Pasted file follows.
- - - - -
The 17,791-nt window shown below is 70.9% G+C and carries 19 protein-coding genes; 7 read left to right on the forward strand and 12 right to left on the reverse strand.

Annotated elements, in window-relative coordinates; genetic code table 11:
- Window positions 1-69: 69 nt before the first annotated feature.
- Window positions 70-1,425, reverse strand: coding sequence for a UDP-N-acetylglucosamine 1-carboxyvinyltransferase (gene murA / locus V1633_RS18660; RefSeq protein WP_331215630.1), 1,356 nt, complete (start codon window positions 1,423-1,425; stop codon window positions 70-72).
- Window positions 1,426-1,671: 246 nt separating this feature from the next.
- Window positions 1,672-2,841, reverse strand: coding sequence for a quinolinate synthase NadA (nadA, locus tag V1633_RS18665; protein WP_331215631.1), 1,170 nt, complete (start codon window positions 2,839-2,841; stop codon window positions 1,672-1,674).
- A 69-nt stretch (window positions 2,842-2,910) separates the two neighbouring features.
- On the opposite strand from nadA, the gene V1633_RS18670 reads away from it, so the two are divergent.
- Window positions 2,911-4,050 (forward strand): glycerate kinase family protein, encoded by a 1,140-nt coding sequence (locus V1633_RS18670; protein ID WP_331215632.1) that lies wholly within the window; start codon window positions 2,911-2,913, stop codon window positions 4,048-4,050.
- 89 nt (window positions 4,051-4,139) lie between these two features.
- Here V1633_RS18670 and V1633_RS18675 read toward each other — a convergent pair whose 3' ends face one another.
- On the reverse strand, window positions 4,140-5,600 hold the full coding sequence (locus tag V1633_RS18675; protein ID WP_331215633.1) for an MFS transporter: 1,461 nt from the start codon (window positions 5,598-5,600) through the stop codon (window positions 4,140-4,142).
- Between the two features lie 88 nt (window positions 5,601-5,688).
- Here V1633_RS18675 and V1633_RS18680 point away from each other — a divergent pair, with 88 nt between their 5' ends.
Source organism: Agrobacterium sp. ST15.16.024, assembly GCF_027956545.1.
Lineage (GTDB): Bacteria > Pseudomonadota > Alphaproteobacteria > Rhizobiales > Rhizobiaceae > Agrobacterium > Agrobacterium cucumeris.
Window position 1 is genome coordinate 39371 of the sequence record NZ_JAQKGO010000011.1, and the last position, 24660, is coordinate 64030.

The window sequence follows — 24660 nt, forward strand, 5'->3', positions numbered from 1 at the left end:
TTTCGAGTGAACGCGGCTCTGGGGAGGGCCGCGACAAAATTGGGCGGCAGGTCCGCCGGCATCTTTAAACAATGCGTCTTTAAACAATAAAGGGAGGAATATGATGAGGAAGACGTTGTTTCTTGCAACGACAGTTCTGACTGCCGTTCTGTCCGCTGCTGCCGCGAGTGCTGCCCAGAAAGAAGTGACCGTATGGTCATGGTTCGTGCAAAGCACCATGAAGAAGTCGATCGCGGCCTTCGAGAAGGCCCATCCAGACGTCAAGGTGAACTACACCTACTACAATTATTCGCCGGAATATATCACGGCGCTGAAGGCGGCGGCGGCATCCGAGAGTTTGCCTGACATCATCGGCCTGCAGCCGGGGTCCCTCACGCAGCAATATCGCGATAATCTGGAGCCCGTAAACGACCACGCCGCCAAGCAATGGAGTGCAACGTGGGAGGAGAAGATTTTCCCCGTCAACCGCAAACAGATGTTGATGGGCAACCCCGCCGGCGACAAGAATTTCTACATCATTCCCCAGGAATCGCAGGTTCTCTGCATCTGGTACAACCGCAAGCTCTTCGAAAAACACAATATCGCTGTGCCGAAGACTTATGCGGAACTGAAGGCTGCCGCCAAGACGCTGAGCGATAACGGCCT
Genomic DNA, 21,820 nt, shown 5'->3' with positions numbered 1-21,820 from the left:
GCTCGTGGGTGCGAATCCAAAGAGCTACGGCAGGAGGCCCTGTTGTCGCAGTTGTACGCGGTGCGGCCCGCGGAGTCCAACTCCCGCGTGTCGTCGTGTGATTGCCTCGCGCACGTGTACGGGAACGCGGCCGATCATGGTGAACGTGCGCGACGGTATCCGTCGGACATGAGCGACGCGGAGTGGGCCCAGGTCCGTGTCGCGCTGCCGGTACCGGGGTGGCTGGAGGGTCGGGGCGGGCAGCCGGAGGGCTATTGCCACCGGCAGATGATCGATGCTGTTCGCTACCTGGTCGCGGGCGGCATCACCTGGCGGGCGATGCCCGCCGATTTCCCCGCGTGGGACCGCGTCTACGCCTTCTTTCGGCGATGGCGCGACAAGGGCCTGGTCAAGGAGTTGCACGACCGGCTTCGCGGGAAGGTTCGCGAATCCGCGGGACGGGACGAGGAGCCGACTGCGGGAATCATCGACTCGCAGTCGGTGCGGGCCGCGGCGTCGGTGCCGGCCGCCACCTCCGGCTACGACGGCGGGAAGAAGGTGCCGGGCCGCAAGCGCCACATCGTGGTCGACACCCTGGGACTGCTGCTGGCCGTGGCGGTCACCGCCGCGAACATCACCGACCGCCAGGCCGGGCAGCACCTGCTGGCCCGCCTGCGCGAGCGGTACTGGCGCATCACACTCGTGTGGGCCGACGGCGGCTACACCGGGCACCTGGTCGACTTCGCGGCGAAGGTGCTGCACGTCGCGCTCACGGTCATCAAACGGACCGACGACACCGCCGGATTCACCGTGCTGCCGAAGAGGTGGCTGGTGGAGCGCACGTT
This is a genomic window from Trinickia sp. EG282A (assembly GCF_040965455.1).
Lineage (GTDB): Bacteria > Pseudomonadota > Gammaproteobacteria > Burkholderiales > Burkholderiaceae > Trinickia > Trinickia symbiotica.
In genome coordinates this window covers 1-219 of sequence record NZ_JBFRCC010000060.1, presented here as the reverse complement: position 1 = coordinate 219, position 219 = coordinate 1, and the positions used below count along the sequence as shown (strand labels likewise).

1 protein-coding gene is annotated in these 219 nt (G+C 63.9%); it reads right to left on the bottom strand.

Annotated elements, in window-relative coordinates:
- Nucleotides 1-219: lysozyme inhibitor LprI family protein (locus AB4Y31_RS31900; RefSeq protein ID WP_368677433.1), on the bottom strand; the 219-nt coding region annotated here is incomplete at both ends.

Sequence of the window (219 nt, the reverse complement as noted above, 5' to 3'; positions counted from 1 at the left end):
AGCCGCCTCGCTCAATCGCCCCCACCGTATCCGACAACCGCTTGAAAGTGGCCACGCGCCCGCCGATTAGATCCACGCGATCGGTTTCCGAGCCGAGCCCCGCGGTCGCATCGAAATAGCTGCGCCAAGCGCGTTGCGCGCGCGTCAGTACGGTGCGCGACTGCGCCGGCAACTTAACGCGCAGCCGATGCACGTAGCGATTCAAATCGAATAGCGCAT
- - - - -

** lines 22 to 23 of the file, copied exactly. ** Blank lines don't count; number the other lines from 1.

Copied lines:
This is a genomic window from Trinickia sp. EG282A (assembly GCF_040965455.1).
Lineage (GTDB): Bacteria > Pseudomonadota > Gammaproteobacteria > Burkholderiales > Burkholderiaceae > Trinickia > Trinickia symbiotica.